Don't you love it when a colleague says "Oh your job is so fun and easy - you just get to cook and eat with the kids all day long!"
It's amazing how many teachers (parents, administrators, etc) think teaching a classroom full of public school kids how to cook something is the exact same as teaching one of your own children/grandchildren at home. Amazing, and maddening. Why is it that I can pick out about 42 issues with "Freedom Writers" and "Dangerous Minds," but the English teachers all seem to think that "Superbad" is a fair representation of home ec classes? Neat rows of well-stocked two-man lab stations, and time to make homemade tiramisu in ONE class hour? Wha?
We all know that just handing a recipe to a group of kids and saying "Go cook" is not going to work. Even if you've gone over the recipe. Repeatedly. And demonstrated. Repeatedly. Once they get into the kitchens, it's always a free-for-all. Always. No matter how many times you warn them "Now, once you get into the kitchens, it is not a free-for-all - that's why we spend so much time learning the rules and preparing." So much oxygen that we'll never get back.
Part of that is just the nature of trying to fit a round peg in a square hole. Recipes are typically designed for only one cook who then sets aside the time he/she needs to create the final product. In our classes kids work in groups to prep, create, eat, and clean all inside of 44 minutes (or 88 minutes divided, etc). Real-world recipe reading skills are not the same skills needed to succeed in a classroom kitchen setting.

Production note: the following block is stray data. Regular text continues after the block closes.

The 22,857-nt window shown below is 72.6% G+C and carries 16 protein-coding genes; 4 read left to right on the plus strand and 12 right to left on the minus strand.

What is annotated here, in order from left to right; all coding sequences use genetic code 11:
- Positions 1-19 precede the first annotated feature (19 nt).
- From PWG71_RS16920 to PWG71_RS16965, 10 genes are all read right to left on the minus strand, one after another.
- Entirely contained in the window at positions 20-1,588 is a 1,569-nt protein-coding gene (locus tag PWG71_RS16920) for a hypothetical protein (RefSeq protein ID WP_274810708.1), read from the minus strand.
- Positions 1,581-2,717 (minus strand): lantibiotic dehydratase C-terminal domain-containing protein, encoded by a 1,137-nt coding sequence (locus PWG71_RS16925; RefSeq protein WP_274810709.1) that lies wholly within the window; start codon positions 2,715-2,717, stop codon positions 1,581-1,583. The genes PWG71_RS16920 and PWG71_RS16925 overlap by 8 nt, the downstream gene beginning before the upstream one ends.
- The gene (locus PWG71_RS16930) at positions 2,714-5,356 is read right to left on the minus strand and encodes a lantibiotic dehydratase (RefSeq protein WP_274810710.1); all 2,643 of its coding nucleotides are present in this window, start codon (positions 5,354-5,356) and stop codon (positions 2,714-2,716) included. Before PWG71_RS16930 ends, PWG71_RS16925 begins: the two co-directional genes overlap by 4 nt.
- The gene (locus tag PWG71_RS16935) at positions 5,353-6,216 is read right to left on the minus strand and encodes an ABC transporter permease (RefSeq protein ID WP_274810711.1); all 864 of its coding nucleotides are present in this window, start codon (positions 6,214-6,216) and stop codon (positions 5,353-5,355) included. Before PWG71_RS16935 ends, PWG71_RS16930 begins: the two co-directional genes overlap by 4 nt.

All this to say that most FACS teachers strongly believe in lab plans, meaning making the kids sit down and write out who is going to do what and when. That way on the day of the lab - theoretically - there are no arguments over who does what, and the tasks are completed in a timely dovetailed fashion rather than all of the group members standing around watching one person complete one step at a time as you would do if you were cooking independently in your own kitchen. Theoretically.